Nuclear power proposal

Vietnam put the Ninh Thuan 1 & 2 nuclear power plant projects on hold under a NA resolution in 2016 for safety reasons and in order to mobilise resources for other key projects.

In a report overseeing the implementation of the resolution, the Economic Committee of the National Assembly suggested that Vietnam consider developing nuclear power over the coming decades, and the Ninh Thuan projects should be reactivated at an appropriate time.

It reasoned that nuclear power is a low-carbon source of electricity that will make an important contribution to mitigating climate change. In addition, some power sources such as hydroelectricity, coal power, gas power, and solar power have yet to be developed sustainably, whilst they themselves incur the risk of negatively impacting the environment.

The development of nuclear power moving into the next phase will therefore contribute to ensuring national energy security, developing an independent and self-reliant economy, as well as guaranteeing the security of the power system through a diverse range of generation sources, the committee said.

To develop energy power domestically, the current state and forecast of energy supply and demand should be fully, scientifically, and accurately assessed, it added.

In a bid to prepare for this process, the committee requested that the Government consider temporarily suspending the planning for the proposed locations of Ninh Thuan 1 and 2 nuclear power plants until an official decision is made.

If cancelled, these projects will affect the ability to develop nuclear power in the future, as well as relations with partner countries, it said.

NA deputies in agreement

The future development of nuclear power has received the support of a number of deputies attending the ongoing session of the National Assembly in Hanoi.

Deputy Ha Sy Dong of Quang Tri province agreed with the NA Economic Committee’s proposal, stating it is both feasible and suitable to national development trends.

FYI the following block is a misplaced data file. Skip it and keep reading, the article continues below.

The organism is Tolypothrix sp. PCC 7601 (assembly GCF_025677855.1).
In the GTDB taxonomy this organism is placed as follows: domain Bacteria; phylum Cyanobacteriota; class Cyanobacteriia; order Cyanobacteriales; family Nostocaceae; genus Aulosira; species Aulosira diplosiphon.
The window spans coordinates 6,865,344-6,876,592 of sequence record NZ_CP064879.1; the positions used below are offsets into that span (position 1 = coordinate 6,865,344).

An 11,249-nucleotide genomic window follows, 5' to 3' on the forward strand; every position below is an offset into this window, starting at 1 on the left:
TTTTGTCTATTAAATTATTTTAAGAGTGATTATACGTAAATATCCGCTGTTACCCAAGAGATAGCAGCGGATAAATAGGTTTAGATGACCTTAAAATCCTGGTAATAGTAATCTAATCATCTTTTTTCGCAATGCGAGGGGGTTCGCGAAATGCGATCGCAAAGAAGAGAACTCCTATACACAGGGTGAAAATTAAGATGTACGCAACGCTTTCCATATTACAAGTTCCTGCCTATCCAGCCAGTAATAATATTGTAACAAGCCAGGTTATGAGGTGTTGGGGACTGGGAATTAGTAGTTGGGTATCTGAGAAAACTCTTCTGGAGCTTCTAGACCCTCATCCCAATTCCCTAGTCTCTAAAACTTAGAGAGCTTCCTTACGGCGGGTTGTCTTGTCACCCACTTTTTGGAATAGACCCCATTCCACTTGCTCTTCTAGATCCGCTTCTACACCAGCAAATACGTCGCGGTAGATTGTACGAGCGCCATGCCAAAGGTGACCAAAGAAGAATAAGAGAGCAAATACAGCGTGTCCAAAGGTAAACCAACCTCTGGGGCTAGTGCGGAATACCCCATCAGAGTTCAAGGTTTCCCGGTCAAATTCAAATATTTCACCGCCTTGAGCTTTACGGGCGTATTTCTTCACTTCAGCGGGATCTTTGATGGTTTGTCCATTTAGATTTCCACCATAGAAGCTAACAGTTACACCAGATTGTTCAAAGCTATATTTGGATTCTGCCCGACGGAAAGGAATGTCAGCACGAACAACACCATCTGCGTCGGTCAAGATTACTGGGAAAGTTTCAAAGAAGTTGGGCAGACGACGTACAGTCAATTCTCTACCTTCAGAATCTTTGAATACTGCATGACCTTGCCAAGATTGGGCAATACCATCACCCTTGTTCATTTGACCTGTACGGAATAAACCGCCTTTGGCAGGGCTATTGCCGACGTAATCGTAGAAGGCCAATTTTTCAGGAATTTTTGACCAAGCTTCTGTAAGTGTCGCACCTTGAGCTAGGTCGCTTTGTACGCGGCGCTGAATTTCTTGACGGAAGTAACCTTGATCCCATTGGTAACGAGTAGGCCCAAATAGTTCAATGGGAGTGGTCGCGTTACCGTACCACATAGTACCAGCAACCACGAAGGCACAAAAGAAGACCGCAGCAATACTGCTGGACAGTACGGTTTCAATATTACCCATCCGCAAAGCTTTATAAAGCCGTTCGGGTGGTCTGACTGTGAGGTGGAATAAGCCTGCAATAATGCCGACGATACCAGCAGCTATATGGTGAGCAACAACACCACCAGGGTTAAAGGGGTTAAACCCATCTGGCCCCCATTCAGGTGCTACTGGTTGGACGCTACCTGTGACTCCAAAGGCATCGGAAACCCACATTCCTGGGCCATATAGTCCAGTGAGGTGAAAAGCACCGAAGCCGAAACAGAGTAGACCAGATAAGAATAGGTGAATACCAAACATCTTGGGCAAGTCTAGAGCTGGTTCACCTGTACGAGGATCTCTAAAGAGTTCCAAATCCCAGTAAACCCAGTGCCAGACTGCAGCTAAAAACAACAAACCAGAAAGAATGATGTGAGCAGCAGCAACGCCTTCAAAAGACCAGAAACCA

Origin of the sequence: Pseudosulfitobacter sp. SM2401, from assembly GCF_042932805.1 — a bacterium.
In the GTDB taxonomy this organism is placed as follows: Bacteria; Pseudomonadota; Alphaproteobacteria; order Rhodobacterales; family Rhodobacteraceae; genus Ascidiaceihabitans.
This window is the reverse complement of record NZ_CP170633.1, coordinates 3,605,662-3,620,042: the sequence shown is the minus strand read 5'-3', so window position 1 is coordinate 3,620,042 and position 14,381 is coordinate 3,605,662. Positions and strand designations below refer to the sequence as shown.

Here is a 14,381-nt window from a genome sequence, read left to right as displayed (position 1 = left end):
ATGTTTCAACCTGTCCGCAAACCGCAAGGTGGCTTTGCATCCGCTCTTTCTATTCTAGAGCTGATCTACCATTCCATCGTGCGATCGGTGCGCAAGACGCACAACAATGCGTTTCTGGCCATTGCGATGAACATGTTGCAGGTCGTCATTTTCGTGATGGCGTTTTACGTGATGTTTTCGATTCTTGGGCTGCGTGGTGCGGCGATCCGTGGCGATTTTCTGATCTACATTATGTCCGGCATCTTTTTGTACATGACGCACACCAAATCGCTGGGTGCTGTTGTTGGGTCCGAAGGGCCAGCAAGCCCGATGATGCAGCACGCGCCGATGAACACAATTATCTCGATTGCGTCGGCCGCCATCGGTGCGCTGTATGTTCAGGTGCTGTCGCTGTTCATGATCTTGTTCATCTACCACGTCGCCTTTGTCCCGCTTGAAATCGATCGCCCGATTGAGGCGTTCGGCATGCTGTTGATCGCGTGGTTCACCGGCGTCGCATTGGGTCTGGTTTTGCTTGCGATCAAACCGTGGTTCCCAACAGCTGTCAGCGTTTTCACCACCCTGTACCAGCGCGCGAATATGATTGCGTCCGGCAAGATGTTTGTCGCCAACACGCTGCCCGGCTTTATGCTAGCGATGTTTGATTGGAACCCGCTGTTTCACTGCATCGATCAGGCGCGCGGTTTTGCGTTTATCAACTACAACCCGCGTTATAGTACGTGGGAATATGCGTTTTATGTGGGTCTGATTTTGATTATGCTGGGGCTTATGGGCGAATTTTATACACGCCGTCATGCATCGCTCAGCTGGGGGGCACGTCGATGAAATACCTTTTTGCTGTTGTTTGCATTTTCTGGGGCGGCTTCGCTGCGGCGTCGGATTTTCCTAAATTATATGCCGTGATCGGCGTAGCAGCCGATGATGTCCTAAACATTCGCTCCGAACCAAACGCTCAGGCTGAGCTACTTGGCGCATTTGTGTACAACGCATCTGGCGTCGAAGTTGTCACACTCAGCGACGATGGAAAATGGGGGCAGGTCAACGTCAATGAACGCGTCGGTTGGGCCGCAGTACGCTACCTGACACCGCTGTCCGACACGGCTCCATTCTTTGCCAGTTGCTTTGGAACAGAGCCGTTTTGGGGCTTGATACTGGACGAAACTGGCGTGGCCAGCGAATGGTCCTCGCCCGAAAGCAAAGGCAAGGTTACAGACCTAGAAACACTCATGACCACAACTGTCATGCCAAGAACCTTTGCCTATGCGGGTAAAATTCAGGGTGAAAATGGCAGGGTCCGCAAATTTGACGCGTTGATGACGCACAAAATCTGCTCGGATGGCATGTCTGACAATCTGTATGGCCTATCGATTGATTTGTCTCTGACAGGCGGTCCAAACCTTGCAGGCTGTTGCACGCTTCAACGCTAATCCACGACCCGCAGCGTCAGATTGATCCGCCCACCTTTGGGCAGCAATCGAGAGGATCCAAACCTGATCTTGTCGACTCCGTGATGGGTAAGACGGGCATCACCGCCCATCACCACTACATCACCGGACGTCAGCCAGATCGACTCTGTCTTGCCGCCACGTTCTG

“It is feasible because our high economic growth requires high demand for electricity, while we are highly capable of applying scientific and technical advances, and acquiring international experiences in investing in nuclear power,” Dong told Lao Dong (Labour) newspaper.

Furthermore, Deputy Nguyen Lam Thanh of Lang Son province shared the view that ensuring a national energy security should be the priority to fully meeting the country’s development requirements.

He suggested that Vietnam maintain its available energy sources, such as hydroelectricity and thermal power, alongside renewable energy sources in the immediate future, whilst also considering developing nuclear power over the long term.

Echoing Thanh’s view, deputy Pham Van Hoa of Dong Thap province said the country should not develop nuclear power at the present, but should instead weigh up the possibility over the long term amidst an increasing risk of power shortages in the future. He noted that safety and technology must be the highest priority when developing this type of energy.

The issue of restarting Ninh Thuan 1 & 2 nuclear power plant projects has been raised by experts and scientists at a number of recent energy forums. Experts and scientists maintained that in the event that nuclear power is developed after 2030, Vietnam will likely realise the ‘net zero’ goal by 2050 as committed by Prime Minister Pham Minh Chinh at COP26.

PM Chinh told media on the sidelines of the ongoing legislative session on May 27 that nuclear power development is an issue which should be examined carefully and the Government will await the next decision from the Politburo and the Party Central Committee moving forward.

Source: VOV